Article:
Four months after the CLS Bank v. Alice opinion, the Federal Circuit continues to struggle with subject matter eligibility of computer-related inventions under § 101 of the U.S. patent laws. In Accenture Global Services, GMBH v. Guidewire Software, Inc. (Fed Cir. 2013), Chief Judge Rader and Judge Lourie continue their disparate dialog that began in CLS Bank Int’l v. Alice Corp, and continued in Ultramercial Inc. v. Hulu LLC. However, contrary to the result in Ultramercial, here the party arguing against eligibility of computer programs won out.
The action involved Accenture’s U.S. Patent No. 7,013,284, a patent directed to concepts for organizing data in the insurance industry. The claims on appeal were related only to system claims (claims 1-7). The majority opinion, authored by Judge Lourie, agreed with the district court that the claims were patent ineligible because: (1) the system claims offer no meaningful limitations beyond the method claims that have been held patent-ineligible; and (2) even when considered on their own, the system claims fail to pass muster under Prometheus and the plurality opinion in CLS Bank.
Specifically, the majority first compared the system claims to the method claims and relied upon the plurality opinion in CLS Bank v. Alice, where the proper approach is to “compare the substantive limitations of the method claim and the system claim to see if the system claim offers a ‘meaningful limitation’ to the abstract method claim, which has already been adjudicated to be patent-ineligible.” The court found no additional meaningful limitation in the system claims, and thus found the claims to be similarly patent ineligible.
The majority also concluded that the method claims were patent ineligible standing alone. Here, Judge Lourie relied upon his own “inventive concept” analysis first set forth in his plurality opinion in CLS Bank v. Alice. This analysis requires — for an invention involving an abstract idea — that one needs to first “identify and define whatever fundamental concept appears wrapped up in the claim so that the subsequent analytical steps can proceed on a consistent footing.” Next, one needs to evaluate the claim to determine whether it contains additional limitations that “narrow, confine, or otherwise tie down the claim so that, in practical terms, it does not cover the full abstract idea itself.”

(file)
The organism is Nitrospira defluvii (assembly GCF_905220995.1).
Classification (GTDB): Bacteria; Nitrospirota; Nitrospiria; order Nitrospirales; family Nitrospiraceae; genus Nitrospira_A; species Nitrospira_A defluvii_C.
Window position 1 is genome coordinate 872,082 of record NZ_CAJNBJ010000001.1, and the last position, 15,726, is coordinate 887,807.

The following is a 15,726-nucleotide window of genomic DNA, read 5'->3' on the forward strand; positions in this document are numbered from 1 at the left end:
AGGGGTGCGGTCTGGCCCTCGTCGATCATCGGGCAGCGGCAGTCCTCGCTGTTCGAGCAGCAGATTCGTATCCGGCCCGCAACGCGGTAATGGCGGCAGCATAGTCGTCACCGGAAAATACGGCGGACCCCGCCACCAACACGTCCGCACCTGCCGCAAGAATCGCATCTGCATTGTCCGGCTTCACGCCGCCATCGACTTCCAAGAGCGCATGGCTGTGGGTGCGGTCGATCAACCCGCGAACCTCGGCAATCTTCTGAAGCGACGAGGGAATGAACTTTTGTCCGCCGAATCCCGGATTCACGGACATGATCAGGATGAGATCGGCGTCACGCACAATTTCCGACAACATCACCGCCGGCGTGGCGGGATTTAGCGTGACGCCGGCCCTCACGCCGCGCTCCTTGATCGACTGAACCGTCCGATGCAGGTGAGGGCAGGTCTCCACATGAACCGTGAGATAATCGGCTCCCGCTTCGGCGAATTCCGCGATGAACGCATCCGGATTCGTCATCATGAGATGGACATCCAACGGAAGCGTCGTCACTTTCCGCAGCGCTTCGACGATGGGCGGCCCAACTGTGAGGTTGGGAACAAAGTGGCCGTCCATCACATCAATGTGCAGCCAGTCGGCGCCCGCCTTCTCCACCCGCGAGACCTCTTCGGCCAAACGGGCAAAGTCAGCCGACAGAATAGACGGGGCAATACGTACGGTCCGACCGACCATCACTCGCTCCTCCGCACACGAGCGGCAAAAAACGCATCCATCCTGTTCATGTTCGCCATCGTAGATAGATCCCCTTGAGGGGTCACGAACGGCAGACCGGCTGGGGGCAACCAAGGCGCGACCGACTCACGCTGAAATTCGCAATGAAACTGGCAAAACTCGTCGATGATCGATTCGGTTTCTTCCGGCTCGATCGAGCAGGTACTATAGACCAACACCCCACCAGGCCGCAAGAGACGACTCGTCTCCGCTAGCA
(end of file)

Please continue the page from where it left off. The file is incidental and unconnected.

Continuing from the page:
In comparing claim 1 to claims Judge Lourie found patent ineligible in CLS Bank, as well as those he found patent eligible in Ultramercial, Judge Lourie found Accenture’s claim 1 to be more similar to those in CLS Bank. This was because the system claim in CLS Bank was also directed to a general purpose computer, which first adjusted values stored in a database, then generated instructions. In contrast to Ultramercial, Judge Lourie argued that the Ultramercial claim contained “additional limitations from the abstract idea of advertising as currency” including “transaction to an Internet website, offering free access conditioned on viewing a sponsor message, and only applying to a media product.” Importantly, Judge Lourie also noted that the procedural posture in Ultramercial (on review of a 12b6 motion) required the Court to adopt a construction most favorable to the patentee.
Writing for the dissent, Judge Rader disagreed with the majority on the basis that the framework relied upon by the majority was not percedential. Judge Rader argued that “no part of CLS Bank, including the plurality opinion, carries the weight of precedent.” He disagreed that the system claims in this case should have been compared to the invalid method claims, and characterized it as estoppel which would require litigants to appeal each and every claim to avoid risking the potential of estoppel or waiver of other claims.
Judge Rader continued to stand by his strong textualist views, arguing that the statute offers broad categories of patent-eligible subject matter which should be construed liberally. “The ‘ineligible’ subject matter in these system claims is a further testatment to the perversity of a standard without rules–the result of abandoning the statute,” he concluded.